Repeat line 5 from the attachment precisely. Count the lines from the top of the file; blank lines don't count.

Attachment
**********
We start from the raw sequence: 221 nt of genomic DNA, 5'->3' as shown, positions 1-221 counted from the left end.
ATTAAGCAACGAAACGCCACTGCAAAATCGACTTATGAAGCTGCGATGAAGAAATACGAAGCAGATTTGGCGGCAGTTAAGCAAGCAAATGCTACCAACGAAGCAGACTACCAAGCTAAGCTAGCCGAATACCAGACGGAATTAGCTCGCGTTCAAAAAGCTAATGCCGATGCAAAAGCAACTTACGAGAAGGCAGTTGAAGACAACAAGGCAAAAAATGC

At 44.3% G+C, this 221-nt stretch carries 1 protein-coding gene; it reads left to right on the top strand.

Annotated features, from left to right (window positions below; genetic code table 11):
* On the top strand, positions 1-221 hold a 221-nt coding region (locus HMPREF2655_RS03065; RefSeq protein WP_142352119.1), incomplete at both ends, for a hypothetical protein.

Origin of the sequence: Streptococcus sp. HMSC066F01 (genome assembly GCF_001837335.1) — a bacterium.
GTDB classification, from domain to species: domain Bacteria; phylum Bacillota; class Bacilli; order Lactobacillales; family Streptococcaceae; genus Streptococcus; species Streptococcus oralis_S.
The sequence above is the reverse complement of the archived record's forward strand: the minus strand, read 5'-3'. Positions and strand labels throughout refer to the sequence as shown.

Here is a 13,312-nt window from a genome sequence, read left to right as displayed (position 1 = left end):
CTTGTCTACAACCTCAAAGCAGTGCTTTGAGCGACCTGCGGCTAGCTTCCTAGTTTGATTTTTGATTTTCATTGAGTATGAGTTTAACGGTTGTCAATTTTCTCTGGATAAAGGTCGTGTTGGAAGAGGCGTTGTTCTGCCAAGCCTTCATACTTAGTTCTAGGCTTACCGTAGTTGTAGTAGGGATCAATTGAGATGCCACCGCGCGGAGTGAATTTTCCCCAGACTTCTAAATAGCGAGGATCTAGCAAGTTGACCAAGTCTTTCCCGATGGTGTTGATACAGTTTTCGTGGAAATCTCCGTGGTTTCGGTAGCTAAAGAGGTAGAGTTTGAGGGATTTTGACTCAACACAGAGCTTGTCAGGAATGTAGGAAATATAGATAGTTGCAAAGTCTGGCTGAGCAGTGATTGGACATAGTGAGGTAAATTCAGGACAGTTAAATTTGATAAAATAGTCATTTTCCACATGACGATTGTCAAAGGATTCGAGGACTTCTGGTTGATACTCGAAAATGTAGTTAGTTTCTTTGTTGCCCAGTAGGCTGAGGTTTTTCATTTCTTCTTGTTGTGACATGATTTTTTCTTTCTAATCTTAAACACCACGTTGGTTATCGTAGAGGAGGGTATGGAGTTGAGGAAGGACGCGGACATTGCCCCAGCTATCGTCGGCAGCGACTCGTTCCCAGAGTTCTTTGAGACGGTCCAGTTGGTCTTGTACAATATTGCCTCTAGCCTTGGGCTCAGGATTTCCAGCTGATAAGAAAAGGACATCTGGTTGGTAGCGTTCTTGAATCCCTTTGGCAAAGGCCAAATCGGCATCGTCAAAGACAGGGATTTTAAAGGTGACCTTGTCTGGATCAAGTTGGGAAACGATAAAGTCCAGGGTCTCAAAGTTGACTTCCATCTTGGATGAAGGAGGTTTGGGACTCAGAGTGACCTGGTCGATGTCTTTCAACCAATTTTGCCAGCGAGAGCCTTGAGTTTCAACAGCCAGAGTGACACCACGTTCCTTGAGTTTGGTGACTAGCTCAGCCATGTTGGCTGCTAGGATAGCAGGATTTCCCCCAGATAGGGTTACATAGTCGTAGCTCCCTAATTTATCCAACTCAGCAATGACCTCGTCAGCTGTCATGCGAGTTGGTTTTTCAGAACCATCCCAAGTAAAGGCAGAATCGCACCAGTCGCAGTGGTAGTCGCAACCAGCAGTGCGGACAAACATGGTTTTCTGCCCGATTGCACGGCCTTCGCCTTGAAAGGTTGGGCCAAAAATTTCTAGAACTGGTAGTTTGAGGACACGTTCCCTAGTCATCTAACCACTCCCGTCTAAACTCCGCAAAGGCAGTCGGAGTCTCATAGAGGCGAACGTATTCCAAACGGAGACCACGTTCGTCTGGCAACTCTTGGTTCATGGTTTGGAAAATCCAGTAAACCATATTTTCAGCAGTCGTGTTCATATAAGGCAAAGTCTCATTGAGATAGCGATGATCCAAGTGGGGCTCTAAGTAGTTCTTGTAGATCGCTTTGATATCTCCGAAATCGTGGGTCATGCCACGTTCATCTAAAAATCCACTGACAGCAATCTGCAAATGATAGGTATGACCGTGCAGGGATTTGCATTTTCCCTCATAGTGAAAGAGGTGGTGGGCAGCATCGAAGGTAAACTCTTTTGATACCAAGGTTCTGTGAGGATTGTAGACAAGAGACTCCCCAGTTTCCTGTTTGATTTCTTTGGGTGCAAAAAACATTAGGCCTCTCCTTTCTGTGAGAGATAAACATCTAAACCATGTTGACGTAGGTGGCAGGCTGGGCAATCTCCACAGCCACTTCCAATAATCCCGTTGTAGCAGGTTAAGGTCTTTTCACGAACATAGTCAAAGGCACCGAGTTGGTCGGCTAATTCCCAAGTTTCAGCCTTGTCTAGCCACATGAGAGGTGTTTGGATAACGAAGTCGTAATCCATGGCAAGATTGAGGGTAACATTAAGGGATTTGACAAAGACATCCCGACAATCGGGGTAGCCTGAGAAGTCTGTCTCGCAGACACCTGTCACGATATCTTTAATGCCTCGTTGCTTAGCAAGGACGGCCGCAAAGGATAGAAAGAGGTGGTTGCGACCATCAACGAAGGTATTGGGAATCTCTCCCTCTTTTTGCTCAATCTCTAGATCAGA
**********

* On the top strand, positions 1-221 hold a 221-nt coding region (locus HMPREF2655_RS03065; RefSeq protein WP_142352119.1), incomplete at both ends, for a hypothetical protein.